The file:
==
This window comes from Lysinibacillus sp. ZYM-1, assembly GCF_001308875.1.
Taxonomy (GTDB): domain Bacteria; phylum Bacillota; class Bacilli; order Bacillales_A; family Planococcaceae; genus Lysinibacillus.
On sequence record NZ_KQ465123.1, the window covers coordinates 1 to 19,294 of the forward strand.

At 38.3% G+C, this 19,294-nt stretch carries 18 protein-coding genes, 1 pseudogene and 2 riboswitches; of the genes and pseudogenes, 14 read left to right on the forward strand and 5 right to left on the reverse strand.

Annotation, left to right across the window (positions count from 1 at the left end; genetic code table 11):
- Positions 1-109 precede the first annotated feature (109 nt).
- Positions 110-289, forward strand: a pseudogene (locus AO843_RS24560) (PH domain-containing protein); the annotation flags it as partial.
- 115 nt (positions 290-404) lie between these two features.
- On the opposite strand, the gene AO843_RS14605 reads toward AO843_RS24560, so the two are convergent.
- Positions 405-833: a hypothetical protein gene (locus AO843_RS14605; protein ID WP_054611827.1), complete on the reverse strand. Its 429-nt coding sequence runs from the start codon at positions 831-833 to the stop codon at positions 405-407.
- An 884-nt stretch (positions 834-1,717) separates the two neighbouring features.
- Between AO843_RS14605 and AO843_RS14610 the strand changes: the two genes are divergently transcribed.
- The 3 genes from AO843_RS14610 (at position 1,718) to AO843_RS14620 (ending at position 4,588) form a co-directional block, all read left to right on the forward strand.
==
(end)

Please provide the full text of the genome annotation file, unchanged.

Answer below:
This window comes from Lysinibacillus sp. ZYM-1, assembly GCF_001308875.1.
Taxonomy (GTDB): domain Bacteria; phylum Bacillota; class Bacilli; order Bacillales_A; family Planococcaceae; genus Lysinibacillus.
On sequence record NZ_KQ465123.1, the window covers coordinates 1 to 19,294 of the forward strand.

At 38.3% G+C, this 19,294-nt stretch carries 18 protein-coding genes, 1 pseudogene and 2 riboswitches; of the genes and pseudogenes, 14 read left to right on the forward strand and 5 right to left on the reverse strand.

Annotation, left to right across the window (positions count from 1 at the left end; genetic code table 11):
- Positions 1-109 precede the first annotated feature (109 nt).
- Positions 110-289, forward strand: a pseudogene (locus AO843_RS24560) (PH domain-containing protein); the annotation flags it as partial.
- 115 nt (positions 290-404) lie between these two features.
- On the opposite strand, the gene AO843_RS14605 reads toward AO843_RS24560, so the two are convergent.
- Positions 405-833: a hypothetical protein gene (locus AO843_RS14605; protein ID WP_054611827.1), complete on the reverse strand. Its 429-nt coding sequence runs from the start codon at positions 831-833 to the stop codon at positions 405-407.
- An 884-nt stretch (positions 834-1,717) separates the two neighbouring features.
- Between AO843_RS14605 and AO843_RS14610 the strand changes: the two genes are divergently transcribed.
- The 3 genes from AO843_RS14610 (at position 1,718) to AO843_RS14620 (ending at position 4,588) form a co-directional block, all read left to right on the forward strand.